Lottery is a form of gambling in which players pay money for a chance to win some prize based on the odds of drawing certain numbers. It has a long history, beginning with the casting of lots to distribute property in ancient Israel. The practice later took root in the Low Countries, where towns held public lotteries to raise funds for town fortifications and charity. Lotteries spread to colonial America, where they played a key role in financing private and public ventures. The foundations of Princeton and Columbia Universities were financed by lotteries, as were canals, roads, bridges, and many other projects. In the eighteenth century, a lottery helped finance the purchase of a battery of guns for the defense of Philadelphia and the rebuilding of Faneuil Hall in Boston.
In his new book, Michael Cohen describes the recent resurgence of the lottery in America. Though he nods to the lottery’s early history, his principal focus is on its modern incarnation. In his view, the lottery’s revival started in the nineteen-sixties when growing awareness of the profits to be made from the business and a state budget crisis collided. As populations and inflation rose, it became difficult for many states to balance their budgets without raising taxes or cutting services, a prospect that was unpopular with voters.
Among the factors that contributed to this fiscal squeeze was a rise in state-sponsored gambling, as well as a growing distaste for traditional forms of taxation, including consumption and income taxes. As a result, the lottery was rediscovered as a way to generate revenue in a way that did not require voters’ consent.
Lotteries, in their modern incarnation, offer multiple ways for people to gamble. Some games are based on the selection of numbers; others offer a chance to match symbols. Players choose the groups of numbers they want to play, and the odds of winning depend on how many in each group match. Most modern games also provide an option for players to let the computers randomly pick their numbers. Typically, the number of selected numbers and the total amount of money won are then announced.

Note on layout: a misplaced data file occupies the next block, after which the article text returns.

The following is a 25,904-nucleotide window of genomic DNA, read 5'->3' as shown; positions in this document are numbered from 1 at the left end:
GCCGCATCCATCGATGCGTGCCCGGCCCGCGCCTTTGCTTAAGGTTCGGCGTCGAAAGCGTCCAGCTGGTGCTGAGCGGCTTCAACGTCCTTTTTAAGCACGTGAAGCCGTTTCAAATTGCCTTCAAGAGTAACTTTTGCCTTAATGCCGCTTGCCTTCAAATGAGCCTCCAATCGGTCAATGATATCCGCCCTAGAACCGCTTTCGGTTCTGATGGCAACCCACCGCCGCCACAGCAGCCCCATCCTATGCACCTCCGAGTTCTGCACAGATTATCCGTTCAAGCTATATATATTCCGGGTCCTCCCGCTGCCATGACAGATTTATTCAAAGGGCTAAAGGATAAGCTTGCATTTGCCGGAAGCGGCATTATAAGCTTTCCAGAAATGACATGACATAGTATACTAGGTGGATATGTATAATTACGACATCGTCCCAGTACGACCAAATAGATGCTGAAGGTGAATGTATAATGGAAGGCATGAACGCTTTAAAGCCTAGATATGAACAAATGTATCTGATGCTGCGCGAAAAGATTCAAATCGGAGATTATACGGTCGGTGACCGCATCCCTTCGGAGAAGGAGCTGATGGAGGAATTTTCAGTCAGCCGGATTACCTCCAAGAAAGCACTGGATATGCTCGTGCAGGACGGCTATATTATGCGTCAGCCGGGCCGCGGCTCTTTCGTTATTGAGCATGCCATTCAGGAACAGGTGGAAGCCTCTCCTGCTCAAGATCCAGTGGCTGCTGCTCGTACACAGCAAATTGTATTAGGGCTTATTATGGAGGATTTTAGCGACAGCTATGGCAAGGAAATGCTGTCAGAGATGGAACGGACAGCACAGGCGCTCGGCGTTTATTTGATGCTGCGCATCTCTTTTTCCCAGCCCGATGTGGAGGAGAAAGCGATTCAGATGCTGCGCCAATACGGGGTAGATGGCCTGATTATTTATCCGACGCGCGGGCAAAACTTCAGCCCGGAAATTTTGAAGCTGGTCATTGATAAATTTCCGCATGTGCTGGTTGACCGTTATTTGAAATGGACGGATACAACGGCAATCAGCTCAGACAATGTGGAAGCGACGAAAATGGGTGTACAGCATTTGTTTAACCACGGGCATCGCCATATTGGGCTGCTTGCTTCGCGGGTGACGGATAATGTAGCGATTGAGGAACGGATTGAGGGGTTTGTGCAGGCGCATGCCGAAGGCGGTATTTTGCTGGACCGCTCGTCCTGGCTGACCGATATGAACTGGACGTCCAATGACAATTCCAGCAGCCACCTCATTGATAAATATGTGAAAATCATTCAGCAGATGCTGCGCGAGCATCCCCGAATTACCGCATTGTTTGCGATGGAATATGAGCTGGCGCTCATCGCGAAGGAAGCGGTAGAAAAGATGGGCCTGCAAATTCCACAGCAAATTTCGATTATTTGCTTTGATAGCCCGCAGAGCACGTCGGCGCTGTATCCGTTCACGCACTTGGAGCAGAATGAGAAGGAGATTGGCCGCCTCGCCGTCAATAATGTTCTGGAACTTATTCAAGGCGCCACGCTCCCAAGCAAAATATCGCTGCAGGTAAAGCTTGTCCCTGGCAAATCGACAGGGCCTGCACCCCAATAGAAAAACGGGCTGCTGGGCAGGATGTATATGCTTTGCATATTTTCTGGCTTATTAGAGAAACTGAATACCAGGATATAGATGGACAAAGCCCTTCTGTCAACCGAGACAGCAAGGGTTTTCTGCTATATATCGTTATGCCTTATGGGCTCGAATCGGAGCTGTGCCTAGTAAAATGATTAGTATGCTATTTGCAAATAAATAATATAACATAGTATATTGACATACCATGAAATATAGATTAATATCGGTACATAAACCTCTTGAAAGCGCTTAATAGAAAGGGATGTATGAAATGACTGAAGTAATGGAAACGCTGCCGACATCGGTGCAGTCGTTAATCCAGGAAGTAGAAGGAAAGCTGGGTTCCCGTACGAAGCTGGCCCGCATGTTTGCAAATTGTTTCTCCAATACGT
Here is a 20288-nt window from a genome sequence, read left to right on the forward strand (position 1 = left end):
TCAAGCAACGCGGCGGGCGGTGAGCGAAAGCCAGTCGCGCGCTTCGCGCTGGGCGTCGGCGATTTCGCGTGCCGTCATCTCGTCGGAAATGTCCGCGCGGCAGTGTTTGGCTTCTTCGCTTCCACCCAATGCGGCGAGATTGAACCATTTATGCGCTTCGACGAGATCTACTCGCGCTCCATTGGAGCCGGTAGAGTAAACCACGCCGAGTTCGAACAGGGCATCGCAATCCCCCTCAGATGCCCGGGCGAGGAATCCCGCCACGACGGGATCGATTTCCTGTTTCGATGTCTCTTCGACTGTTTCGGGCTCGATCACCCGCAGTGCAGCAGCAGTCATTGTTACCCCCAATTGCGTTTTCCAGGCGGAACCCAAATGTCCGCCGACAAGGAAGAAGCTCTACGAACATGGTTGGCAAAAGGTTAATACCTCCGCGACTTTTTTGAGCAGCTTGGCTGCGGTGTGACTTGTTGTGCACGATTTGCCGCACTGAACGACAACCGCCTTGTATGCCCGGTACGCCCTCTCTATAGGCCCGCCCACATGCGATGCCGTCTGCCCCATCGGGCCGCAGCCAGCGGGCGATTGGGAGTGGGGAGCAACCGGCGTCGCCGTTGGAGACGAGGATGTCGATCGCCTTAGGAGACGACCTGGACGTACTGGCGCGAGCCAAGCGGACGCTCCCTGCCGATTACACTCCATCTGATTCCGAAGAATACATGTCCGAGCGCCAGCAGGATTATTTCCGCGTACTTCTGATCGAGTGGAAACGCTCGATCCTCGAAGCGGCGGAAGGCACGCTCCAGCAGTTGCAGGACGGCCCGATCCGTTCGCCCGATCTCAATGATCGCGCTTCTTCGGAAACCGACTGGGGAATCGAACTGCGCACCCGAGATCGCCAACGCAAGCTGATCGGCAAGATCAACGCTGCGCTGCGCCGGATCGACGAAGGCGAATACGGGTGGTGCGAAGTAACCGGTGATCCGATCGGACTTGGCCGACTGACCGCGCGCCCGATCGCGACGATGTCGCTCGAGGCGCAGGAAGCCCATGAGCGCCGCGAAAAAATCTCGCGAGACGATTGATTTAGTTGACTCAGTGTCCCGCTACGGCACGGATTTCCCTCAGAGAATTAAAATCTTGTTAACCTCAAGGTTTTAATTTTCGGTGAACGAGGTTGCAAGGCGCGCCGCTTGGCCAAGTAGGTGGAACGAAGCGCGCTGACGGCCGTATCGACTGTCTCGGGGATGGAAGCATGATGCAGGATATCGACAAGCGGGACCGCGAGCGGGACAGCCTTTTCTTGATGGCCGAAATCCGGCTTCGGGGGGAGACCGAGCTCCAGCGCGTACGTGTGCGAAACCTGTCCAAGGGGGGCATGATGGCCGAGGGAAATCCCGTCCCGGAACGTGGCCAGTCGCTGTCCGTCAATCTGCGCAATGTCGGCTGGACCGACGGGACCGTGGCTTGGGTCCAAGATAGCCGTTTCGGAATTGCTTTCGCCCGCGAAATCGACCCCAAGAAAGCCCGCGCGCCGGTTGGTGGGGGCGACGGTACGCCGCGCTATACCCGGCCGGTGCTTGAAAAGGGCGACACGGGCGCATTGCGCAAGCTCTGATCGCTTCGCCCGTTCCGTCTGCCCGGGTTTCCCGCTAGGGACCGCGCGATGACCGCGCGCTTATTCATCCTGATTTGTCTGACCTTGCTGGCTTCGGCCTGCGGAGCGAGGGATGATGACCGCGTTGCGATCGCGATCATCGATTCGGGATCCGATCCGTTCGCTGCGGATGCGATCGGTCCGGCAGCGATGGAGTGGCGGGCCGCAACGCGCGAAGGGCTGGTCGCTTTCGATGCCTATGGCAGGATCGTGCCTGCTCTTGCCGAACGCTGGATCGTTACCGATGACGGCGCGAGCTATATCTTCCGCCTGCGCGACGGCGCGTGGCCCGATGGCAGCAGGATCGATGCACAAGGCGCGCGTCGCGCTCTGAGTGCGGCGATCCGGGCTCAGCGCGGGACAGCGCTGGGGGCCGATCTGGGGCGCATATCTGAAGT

Although there is a wide variation in lottery participation by socio-economic group, most players are middle-income; women and the young play less than men and those with higher levels of education. The poor, on the other hand, tend to buy fewer tickets than those with more income; and the lottery’s total revenue is disproportionately lower among those from low-income neighborhoods. Nevertheless, the rich do play the lottery; and one of the lottery’s great achievements is that it has provided millions of Americans with an opportunity to try their luck at winning a big jackpot. Ultimately, the decision to play is a personal choice, and its popularity depends on whether the entertainment value of the gamble exceeds the disutility of the monetary loss that it entails. In other words, if the probability of winning is high enough, the expected utility of playing outweighs the disutility of losing.